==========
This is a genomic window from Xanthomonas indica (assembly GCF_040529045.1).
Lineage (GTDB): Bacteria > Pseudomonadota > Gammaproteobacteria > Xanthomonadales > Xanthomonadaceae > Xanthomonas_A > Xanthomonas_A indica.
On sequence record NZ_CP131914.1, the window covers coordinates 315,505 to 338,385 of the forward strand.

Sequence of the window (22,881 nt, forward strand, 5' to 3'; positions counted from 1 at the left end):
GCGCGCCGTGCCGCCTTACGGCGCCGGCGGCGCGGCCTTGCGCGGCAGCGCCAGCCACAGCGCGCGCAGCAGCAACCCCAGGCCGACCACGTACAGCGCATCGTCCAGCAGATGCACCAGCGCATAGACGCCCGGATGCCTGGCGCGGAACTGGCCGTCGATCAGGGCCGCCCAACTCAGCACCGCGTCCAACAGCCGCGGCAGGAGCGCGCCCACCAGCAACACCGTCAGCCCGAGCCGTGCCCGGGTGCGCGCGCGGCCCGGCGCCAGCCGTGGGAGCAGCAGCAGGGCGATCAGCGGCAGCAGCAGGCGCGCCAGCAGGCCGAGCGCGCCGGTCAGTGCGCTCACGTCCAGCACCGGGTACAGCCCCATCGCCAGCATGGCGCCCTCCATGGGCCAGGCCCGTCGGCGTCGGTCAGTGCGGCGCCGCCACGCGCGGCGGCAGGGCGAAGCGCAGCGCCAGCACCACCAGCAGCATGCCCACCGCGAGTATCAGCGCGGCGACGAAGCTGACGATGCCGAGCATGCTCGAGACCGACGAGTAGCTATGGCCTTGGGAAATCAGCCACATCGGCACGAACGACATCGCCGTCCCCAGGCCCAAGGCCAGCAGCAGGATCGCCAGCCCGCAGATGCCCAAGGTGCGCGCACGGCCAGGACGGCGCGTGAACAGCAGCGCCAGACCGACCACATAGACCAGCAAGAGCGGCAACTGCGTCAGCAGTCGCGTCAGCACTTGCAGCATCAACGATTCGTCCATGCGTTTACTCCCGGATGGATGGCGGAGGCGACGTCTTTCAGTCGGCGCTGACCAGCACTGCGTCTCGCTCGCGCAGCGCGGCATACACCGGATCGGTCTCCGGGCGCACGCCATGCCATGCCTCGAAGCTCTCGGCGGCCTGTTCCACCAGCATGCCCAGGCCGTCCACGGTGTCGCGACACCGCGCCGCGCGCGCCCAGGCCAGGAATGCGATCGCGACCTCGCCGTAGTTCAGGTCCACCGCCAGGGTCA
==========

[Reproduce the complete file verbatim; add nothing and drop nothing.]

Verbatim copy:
This is a genomic window from Xanthomonas indica (assembly GCF_040529045.1).
Lineage (GTDB): Bacteria > Pseudomonadota > Gammaproteobacteria > Xanthomonadales > Xanthomonadaceae > Xanthomonas_A > Xanthomonas_A indica.
On sequence record NZ_CP131914.1, the window covers coordinates 315,505 to 338,385 of the forward strand.

Sequence of the window (22,881 nt, forward strand, 5' to 3'; positions counted from 1 at the left end):
GCGCGCCGTGCCGCCTTACGGCGCCGGCGGCGCGGCCTTGCGCGGCAGCGCCAGCCACAGCGCGCGCAGCAGCAACCCCAGGCCGACCACGTACAGCGCATCGTCCAGCAGATGCACCAGCGCATAGACGCCCGGATGCCTGGCGCGGAACTGGCCGTCGATCAGGGCCGCCCAACTCAGCACCGCGTCCAACAGCCGCGGCAGGAGCGCGCCCACCAGCAACACCGTCAGCCCGAGCCGTGCCCGGGTGCGCGCGCGGCCCGGCGCCAGCCGTGGGAGCAGCAGCAGGGCGATCAGCGGCAGCAGCAGGCGCGCCAGCAGGCCGAGCGCGCCGGTCAGTGCGCTCACGTCCAGCACCGGGTACAGCCCCATCGCCAGCATGGCGCCCTCCATGGGCCAGGCCCGTCGGCGTCGGTCAGTGCGGCGCCGCCACGCGCGGCGGCAGGGCGAAGCGCAGCGCCAGCACCACCAGCAGCATGCCCACCGCGAGTATCAGCGCGGCGACGAAGCTGACGATGCCGAGCATGCTCGAGACCGACGAGTAGCTATGGCCTTGGGAAATCAGCCACATCGGCACGAACGACATCGCCGTCCCCAGGCCCAAGGCCAGCAGCAGGATCGCCAGCCCGCAGATGCCCAAGGTGCGCGCACGGCCAGGACGGCGCGTGAACAGCAGCGCCAGACCGACCACATAGACCAGCAAGAGCGGCAACTGCGTCAGCAGTCGCGTCAGCACTTGCAGCATCAACGATTCGTCCATGCGTTTACTCCCGGATGGATGGCGGAGGCGACGTCTTTCAGTCGGCGCTGACCAGCACTGCGTCTCGCTCGCGCAGCGCGGCATACACCGGATCGGTCTCCGGGCGCACGCCATGCCATGCCTCGAAGCTCTCGGCGGCCTGTTCCACCAGCATGCCCAGGCCGTCCACGGTGTCGCGACACCGCGCCGCGCGCGCCCAGGCCAGGAATGCGATCGCGACCTCGCCGTAGTTCAGGTCCACCGCCAGGGTCA